• Relationship between teams: If your opponents are your friends, someone you have met or even someone you have competed against before then use it to develop a relationship. This means referring to each other by name, having respect and staying calm during discussion.
  • Exploration of interests: This involves asking your opponents what their client wants and saying what your client wants (Without revealing too much).
  • Creativity of options: Relative to exploration of interests, this section involves you having multiple solutions for conflicting issues.
  • Teamwork: This is how well you and your partner work together. This means both members contributing equally to the conversation and allow each other room to put points forward. If only one person speaks the entire time then it is not good teamwork.
  • Negotiation ethics: Contrary to common belief, you have to be honest when you are a lawyer. This means not lying about confidential facts, not trying to trick the opposition into agreeing with you and also finding a middle ground rather than trying to ruin the other team’s client’s life.
  • Communication: This section is relative public speaking skills. You have to be clear, concise and get your point across. Don’t rush your sentences, think each sentence through and relate each sentence to an actual point.
  • Self-Analysis: This is the section you can either chat to your partner or also include the judge. Here you should speak about what you did well, what you can improve on, what surprised you and what issues you should resolve with regards to your own team.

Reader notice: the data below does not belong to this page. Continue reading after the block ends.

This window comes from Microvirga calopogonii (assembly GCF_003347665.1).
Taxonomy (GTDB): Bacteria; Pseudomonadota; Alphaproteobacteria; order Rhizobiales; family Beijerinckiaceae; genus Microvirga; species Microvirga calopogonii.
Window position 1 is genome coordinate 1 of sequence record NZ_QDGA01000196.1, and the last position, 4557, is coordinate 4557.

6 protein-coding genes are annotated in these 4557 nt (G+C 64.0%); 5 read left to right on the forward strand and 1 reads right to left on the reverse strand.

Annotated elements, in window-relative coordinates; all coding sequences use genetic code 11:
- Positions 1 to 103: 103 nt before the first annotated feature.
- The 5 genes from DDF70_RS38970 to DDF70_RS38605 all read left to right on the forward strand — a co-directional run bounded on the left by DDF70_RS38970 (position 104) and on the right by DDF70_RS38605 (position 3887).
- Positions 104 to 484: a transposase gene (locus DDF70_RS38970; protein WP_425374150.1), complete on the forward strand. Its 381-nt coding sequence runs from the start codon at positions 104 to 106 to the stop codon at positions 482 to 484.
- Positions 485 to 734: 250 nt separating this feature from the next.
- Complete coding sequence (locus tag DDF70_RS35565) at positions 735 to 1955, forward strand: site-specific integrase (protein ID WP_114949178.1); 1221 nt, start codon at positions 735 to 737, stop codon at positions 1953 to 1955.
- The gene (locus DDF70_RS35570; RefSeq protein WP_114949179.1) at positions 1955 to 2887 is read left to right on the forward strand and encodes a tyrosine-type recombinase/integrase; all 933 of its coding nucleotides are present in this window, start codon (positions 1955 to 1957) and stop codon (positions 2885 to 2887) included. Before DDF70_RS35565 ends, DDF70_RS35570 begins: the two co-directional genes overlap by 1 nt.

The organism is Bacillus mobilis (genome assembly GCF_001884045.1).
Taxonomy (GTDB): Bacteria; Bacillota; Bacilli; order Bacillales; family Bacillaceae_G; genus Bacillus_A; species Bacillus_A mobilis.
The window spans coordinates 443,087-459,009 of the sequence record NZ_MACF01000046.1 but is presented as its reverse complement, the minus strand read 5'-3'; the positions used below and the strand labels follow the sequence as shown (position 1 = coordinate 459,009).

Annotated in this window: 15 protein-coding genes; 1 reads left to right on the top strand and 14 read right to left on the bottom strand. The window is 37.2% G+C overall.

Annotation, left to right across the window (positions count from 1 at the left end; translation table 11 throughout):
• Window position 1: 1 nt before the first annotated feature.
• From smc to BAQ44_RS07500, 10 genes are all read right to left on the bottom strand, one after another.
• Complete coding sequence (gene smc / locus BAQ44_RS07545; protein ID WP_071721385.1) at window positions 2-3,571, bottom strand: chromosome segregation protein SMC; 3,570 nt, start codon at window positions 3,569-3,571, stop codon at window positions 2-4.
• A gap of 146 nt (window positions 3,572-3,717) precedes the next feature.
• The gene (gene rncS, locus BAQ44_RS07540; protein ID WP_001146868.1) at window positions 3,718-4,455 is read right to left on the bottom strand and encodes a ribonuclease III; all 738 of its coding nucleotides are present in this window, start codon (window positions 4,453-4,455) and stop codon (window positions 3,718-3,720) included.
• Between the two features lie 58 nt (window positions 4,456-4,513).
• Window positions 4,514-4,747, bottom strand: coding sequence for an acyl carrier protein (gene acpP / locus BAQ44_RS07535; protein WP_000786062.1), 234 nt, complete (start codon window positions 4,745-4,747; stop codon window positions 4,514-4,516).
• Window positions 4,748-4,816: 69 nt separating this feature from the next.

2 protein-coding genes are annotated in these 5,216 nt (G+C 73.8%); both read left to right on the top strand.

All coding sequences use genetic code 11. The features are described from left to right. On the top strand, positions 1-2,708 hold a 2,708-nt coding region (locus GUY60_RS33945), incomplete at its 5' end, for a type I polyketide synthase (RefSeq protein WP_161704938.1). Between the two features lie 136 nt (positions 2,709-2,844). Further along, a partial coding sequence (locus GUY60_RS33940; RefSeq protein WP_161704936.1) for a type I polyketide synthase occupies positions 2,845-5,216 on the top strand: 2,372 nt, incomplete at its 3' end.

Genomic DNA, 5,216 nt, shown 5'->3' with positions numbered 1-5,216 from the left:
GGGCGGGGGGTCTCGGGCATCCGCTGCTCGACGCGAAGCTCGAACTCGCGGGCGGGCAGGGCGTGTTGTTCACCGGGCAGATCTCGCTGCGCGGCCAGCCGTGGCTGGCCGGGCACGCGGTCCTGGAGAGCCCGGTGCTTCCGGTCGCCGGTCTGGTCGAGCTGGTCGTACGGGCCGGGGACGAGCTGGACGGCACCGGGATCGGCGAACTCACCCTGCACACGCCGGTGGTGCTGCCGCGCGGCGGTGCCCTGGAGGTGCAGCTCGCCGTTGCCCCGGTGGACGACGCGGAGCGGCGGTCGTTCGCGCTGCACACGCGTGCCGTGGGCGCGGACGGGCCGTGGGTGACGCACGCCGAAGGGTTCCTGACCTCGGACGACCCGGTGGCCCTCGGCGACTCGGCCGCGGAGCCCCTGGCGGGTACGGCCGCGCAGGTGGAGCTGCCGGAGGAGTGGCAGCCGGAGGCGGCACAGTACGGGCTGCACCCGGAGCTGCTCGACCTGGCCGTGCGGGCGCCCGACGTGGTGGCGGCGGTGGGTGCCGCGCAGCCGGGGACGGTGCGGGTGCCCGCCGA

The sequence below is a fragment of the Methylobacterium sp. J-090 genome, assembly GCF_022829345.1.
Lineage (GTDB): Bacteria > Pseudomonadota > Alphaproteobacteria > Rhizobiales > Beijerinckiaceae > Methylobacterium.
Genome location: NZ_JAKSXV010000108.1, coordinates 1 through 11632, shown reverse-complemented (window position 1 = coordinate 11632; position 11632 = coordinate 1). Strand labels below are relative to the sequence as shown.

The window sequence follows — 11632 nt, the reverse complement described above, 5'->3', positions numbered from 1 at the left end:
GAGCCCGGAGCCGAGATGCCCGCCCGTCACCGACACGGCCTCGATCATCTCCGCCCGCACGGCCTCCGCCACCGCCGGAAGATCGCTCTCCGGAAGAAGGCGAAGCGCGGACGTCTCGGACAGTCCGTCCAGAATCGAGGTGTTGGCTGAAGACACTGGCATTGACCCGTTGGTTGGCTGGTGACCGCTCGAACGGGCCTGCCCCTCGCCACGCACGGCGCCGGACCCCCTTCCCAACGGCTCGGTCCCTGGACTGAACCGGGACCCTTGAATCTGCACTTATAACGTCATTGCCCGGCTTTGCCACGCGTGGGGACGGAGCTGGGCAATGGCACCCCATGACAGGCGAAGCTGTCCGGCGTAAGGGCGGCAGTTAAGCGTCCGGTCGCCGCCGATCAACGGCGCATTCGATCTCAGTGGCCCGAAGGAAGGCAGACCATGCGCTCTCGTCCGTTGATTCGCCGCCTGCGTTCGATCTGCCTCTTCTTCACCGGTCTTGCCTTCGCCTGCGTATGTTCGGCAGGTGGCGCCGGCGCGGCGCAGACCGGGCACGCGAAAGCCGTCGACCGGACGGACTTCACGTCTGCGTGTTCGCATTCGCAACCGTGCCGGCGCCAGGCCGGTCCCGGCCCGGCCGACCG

These are how the rounds are marked but be aware that these points are allocated for the whole negotiation and not in isolation.

General Hints and Tips

  • Wear a suit or corporate wear
  • Act like a real lawyer – Harvey Spectre, Mike Ross and Rachel Zane are great examples for competitions
  • When negotiating monies if you want to get something cheap then do a fair low ball offer – vice versa if you want to get more money then initially overprice
  • Share, swap and talk about the agenda (so the judge is aware of issues and direction of negotiation
  • Know your clients limits – if your client has $50 000 to invest in a business total, don’t buy a business at $70 000 – simply agree to disagree on the critical issues (or agree to decide later)
  • Know what client wants you can concede – this is mostly based on common sense, for example if your client is a lawyer and wants to keep a cat because he doesn’t want his ex to get it but if you give up the cat you can get the money in the disputed joint account then give up the cat – your client will understand
  • Have a guess at what the other team has in their confidential facts and loosely plan to counter it – be prepared to be wrong
  • Check your time – you only have 40 minutes to actually come up with solutions
  • At the end of the negotiation review what you agreed and disagreed on and make sure both parties are clear on the outcomes.

For more information, refer to the Competitions Guide.


We acknowledge the long-term sponsor of our negotiation competition, Clayton Utz, and thank them for their support.


Photo Gallery

2016 Clayton Utz Negotiation Grand Final (Full Photo Album)

2015 Clayton Utz Negotiation Grand Final (Full Photo Album)

2014 Clayton Utz Negotiation Grand Final (Full Photo Album)

2013 Clayton Utz Negotiation Grand Final (Full Photo Album)